“We will certainly also be united with Him in his resurrection.”
Jesus Christ was not the only one who arose on Easter morning. That is Paul’s emphatic argument in Romans 6: when Christ died on the cross, the Christian died with Him, died to sin, became dead- with-respect-to-sin. The dead no longer listen to instructions and those who have died-to-sin no longer listen to what sin tells them to do.
Then Paul continues: “If we have been united with [Christ] . . . in his death, we will certainly also be united with him in his resurrection” (Rom 6:5). Paul’s argument is that these two go together. When God through Christ causes someone to “die to sin,” to become dead-with-respect- to-sin, then God does not leave that person in limbo. Rather, God sees to it that the person who has died to sin with Christ is also raised with Christ to a new life.
So, if having died to sin is a fixed reality for every Christian (and it is!), so is the fact that every Christian has been raised to a new life. Anyone who shares in the benefits Christ obtained on the cross is no longer the person he once was – dead in sin; rather, he has become what he was not – alive to God. God, after all, is God not of the dead but of the living. If God is indeed your God, then you are no longer dead; you have been made alive again. That is Paul’s argument in Romans 6: 10 -11 “The death he died, he died to sin once for all; but the life he lives, he lives to God. In the same way, count yourselves dead to sin but alive to God in Christ Jesus”.
But if being dead in sin implied a lifestyle, so also being raised with Christ implies a lifestyle. Consider Paul’s words: “Our old self was crucified with him” (i.e., was put to death with Christ) “so that the body of sin might be done away with, that we should no longer be slaves to sin” (Rom 6:6). Those are the realities that lead Paul to tell the Romans to no longer “let sin reign in your mortal body so that you obey its evil desires” (v. 12). Again, “Do not offer the parts of your body to sin, as instruments of wickedness, but rather offer yourselves to God, as those who have been brought from death to life” (v. 13). It’s obvious: Easter implies a lifestyle.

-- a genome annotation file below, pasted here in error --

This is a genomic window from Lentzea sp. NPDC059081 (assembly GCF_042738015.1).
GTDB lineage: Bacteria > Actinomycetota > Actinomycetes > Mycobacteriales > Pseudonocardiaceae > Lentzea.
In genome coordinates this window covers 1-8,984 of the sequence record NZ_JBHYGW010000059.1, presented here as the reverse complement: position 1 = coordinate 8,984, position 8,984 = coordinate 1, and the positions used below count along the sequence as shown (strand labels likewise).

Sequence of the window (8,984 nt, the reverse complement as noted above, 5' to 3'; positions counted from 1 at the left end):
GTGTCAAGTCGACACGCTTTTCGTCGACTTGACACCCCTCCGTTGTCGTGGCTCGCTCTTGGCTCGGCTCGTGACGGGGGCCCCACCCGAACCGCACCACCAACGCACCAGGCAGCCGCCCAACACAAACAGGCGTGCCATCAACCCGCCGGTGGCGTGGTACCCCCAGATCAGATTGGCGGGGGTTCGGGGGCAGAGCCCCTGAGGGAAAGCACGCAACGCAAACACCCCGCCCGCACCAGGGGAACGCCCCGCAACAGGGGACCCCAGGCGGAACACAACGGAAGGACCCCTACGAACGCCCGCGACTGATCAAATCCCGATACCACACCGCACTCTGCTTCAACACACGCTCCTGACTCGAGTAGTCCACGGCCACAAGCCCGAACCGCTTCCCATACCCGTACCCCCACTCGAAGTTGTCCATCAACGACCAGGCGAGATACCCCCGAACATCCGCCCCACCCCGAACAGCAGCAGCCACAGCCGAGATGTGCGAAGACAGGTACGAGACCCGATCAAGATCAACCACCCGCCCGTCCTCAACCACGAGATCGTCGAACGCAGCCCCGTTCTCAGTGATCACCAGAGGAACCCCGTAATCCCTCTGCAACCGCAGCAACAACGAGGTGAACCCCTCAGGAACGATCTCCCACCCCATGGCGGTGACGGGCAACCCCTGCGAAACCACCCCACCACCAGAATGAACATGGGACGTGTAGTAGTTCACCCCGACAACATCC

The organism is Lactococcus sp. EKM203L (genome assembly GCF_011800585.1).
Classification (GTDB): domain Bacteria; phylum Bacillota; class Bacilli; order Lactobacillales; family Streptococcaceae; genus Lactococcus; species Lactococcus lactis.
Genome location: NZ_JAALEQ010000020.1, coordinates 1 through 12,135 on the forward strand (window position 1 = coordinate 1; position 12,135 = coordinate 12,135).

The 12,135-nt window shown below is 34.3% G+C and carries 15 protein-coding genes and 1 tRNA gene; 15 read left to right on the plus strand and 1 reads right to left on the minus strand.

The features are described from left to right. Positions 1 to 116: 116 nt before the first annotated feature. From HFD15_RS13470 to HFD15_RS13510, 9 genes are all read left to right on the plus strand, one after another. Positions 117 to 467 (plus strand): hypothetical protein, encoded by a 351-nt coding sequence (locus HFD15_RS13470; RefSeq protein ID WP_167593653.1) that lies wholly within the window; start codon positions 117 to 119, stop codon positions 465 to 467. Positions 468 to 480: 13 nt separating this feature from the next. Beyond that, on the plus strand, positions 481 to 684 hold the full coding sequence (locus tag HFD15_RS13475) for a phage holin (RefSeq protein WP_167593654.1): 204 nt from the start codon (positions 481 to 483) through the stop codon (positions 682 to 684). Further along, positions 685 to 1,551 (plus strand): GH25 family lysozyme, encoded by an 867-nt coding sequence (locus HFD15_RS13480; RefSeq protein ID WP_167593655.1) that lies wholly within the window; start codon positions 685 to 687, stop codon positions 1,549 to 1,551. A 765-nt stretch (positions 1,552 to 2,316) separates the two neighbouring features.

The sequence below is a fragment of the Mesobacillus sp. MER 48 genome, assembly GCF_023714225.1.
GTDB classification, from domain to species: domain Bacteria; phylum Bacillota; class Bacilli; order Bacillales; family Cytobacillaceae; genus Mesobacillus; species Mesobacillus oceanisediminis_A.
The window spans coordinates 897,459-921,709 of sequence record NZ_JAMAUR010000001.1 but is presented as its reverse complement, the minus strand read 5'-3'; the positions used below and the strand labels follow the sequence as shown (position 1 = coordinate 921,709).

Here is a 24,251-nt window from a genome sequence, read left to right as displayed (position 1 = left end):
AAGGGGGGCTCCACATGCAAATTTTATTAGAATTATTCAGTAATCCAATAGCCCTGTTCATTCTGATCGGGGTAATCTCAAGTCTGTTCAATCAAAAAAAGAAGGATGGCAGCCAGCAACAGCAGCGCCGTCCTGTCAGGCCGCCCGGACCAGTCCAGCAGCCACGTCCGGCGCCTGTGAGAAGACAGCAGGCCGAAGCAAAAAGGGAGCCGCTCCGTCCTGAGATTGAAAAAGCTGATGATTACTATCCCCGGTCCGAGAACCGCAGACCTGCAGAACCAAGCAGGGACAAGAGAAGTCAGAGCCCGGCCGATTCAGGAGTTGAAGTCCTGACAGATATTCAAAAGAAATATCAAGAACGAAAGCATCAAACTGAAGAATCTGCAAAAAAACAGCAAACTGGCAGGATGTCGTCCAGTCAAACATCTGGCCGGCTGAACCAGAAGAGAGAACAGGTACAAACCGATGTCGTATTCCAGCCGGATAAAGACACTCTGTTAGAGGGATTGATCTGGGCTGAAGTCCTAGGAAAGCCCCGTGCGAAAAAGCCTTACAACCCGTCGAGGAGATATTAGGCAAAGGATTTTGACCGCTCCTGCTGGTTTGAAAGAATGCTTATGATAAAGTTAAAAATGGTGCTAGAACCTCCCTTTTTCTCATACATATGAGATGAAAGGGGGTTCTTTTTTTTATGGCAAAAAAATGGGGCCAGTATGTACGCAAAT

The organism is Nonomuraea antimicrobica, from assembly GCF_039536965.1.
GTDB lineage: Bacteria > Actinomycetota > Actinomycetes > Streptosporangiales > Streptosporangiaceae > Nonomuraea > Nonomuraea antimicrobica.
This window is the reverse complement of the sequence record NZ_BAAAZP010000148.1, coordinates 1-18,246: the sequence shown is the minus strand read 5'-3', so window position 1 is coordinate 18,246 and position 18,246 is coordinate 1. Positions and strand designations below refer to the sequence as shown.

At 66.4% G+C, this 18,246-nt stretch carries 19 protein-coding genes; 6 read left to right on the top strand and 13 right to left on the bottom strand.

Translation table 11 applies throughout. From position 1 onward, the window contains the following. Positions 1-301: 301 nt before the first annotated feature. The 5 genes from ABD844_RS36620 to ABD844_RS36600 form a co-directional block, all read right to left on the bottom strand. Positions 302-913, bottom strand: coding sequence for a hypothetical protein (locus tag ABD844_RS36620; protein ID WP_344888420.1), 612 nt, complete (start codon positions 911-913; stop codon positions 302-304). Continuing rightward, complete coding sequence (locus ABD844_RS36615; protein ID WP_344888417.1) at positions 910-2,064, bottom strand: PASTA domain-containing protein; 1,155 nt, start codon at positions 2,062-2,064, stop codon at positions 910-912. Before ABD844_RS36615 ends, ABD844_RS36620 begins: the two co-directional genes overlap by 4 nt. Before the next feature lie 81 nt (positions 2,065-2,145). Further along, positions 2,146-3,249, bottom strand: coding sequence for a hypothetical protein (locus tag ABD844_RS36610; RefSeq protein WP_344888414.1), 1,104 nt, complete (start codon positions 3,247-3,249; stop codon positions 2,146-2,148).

We need the matter fixed in our minds. Being dead with respect to sin is a basic fact for the child of God; it’s not wishful thinking. That counts also for the concept of being raised to a new life. Again, it is not wishful thinking but reality. You and I have been raised to a new life – if indeed we are in Jesus Christ.
And if we are new creatures in Christ, if in faith we share in the righteousness Christ earned on the cross, then – says the Lord – you cannot help but demonstrate that reality! Just as much as Jesus Christ, once raised, could not stay in the grave, so also the child of God, once raised to a new life, cannot remain in the grave of sin. If being dead in sin implies that we’ll act dead in sin, then being raised to a new life implies that we will act raised to a new life.
Being raised to a new life implies that we will act raised to a new life. And if you deliberately continue to act as those who don’t know Christ, you are not raised to a new life. That in turn requires repentance, turning from sin, and embracing in faith the Christ who arose from the dead – so that God declared righteous both Christ Himself and all who belong to Him!
Rev. C. Bouwman is minister of the Canadian Reformed Church at Smithville, Ontario
Source: Clarion 58:9 (Apr 24, 2009)